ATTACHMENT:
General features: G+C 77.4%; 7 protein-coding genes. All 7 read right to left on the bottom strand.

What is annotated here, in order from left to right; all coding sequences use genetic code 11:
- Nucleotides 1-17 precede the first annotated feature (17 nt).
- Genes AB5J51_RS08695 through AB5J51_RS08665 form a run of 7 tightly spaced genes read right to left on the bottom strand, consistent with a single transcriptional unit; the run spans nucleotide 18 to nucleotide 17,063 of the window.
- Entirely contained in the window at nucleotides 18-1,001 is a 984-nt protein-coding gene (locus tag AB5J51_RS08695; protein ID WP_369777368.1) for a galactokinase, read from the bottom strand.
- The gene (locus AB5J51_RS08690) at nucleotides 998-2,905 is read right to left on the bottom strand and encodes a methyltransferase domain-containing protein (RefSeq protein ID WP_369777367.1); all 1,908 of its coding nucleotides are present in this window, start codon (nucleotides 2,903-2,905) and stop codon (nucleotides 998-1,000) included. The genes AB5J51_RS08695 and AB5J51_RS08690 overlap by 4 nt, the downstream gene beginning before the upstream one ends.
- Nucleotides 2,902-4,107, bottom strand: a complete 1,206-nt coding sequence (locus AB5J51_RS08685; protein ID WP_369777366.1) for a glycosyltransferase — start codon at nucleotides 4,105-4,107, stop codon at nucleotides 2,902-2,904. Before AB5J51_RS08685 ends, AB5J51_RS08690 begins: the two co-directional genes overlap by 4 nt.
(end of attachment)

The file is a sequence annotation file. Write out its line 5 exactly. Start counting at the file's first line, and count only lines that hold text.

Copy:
- Entirely contained in the window at nucleotides 18-1,001 is a 984-nt protein-coding gene (locus tag AB5J51_RS08695; protein ID WP_369777368.1) for a galactokinase, read from the bottom strand.